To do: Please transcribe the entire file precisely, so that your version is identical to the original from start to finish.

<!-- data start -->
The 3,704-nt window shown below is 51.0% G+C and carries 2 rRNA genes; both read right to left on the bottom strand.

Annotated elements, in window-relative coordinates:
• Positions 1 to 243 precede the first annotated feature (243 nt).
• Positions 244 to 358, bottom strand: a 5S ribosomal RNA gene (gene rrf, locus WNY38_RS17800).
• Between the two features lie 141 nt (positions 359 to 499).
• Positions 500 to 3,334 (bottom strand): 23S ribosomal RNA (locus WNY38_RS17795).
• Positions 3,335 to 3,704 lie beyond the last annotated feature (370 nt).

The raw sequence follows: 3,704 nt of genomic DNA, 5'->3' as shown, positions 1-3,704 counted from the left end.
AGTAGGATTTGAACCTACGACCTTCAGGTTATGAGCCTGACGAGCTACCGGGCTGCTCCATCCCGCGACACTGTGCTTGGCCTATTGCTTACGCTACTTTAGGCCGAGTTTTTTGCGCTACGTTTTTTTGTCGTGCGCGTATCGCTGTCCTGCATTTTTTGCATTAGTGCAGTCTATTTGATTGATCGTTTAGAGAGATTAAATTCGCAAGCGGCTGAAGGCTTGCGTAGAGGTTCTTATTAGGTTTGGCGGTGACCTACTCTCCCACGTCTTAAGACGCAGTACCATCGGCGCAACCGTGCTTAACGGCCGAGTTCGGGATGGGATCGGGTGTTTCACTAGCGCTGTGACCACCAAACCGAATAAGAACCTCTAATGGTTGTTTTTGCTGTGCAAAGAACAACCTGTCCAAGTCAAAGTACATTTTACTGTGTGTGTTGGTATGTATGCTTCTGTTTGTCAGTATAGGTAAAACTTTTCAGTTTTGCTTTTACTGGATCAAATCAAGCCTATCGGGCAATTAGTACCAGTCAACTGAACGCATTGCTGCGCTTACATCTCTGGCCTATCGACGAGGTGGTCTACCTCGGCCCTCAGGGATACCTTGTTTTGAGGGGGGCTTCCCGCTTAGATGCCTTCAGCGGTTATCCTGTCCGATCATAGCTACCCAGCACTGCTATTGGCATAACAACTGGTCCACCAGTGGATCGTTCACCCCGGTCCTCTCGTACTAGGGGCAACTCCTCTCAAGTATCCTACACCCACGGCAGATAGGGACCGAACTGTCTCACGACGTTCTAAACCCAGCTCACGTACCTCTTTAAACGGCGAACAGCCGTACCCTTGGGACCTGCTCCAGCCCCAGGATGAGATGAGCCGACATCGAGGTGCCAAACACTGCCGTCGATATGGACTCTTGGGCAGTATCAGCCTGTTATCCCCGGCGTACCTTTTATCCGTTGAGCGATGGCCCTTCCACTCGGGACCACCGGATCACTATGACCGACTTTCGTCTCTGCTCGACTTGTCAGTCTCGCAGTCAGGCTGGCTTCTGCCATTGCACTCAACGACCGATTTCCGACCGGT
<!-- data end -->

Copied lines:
The 3,704-nt window shown below is 51.0% G+C and carries 2 rRNA genes; both read right to left on the bottom strand.

Annotated elements, in window-relative coordinates:
• Positions 1 to 243 precede the first annotated feature (243 nt).
• Positions 244 to 358, bottom strand: a 5S ribosomal RNA gene (gene rrf, locus WNY38_RS17800).
• Between the two features lie 141 nt (positions 359 to 499).
• Positions 500 to 3,334 (bottom strand): 23S ribosomal RNA (locus WNY38_RS17795).
• Positions 3,335 to 3,704 lie beyond the last annotated feature (370 nt).

The raw sequence follows: 3,704 nt of genomic DNA, 5'->3' as shown, positions 1-3,704 counted from the left end.
AGTAGGATTTGAACCTACGACCTTCAGGTTATGAGCCTGACGAGCTACCGGGCTGCTCCATCCCGCGACACTGTGCTTGGCCTATTGCTTACGCTACTTTAGGCCGAGTTTTTTGCGCTACGTTTTTTTGTCGTGCGCGTATCGCTGTCCTGCATTTTTTGCATTAGTGCAGTCTATTTGATTGATCGTTTAGAGAGATTAAATTCGCAAGCGGCTGAAGGCTTGCGTAGAGGTTCTTATTAGGTTTGGCGGTGACCTACTCTCCCACGTCTTAAGACGCAGTACCATCGGCGCAACCGTGCTTAACGGCCGAGTTCGGGATGGGATCGGGTGTTTCACTAGCGCTGTGACCACCAAACCGAATAAGAACCTCTAATGGTTGTTTTTGCTGTGCAAAGAACAACCTGTCCAAGTCAAAGTACATTTTACTGTGTGTGTTGGTATGTATGCTTCTGTTTGTCAGTATAGGTAAAACTTTTCAGTTTTGCTTTTACTGGATCAAATCAAGCCTATCGGGCAATTAGTACCAGTCAACTGAACGCATTGCTGCGCTTACATCTCTGGCCTATCGACGAGGTGGTCTACCTCGGCCCTCAGGGATACCTTGTTTTGAGGGGGGCTTCCCGCTTAGATGCCTTCAGCGGTTATCCTGTCCGATCATAGCTACCCAGCACTGCTATTGGCATAACAACTGGTCCACCAGTGGATCGTTCACCCCGGTCCTCTCGTACTAGGGGCAACTCCTCTCAAGTATCCTACACCCACGGCAGATAGGGACCGAACTGTCTCACGACGTTCTAAACCCAGCTCACGTACCTCTTTAAACGGCGAACAGCCGTACCCTTGGGACCTGCTCCAGCCCCAGGATGAGATGAGCCGACATCGAGGTGCCAAACACTGCCGTCGATATGGACTCTTGGGCAGTATCAGCCTGTTATCCCCGGCGTACCTTTTATCCGTTGAGCGATGGCCCTTCCACTCGGGACCACCGGATCACTATGACCGACTTTCGTCTCTGCTCGACTTGTCAGTCTCGCAGTCAGGCTGGCTTCTGCCATTGCACTCAACGACCGATTTCCGACCGGT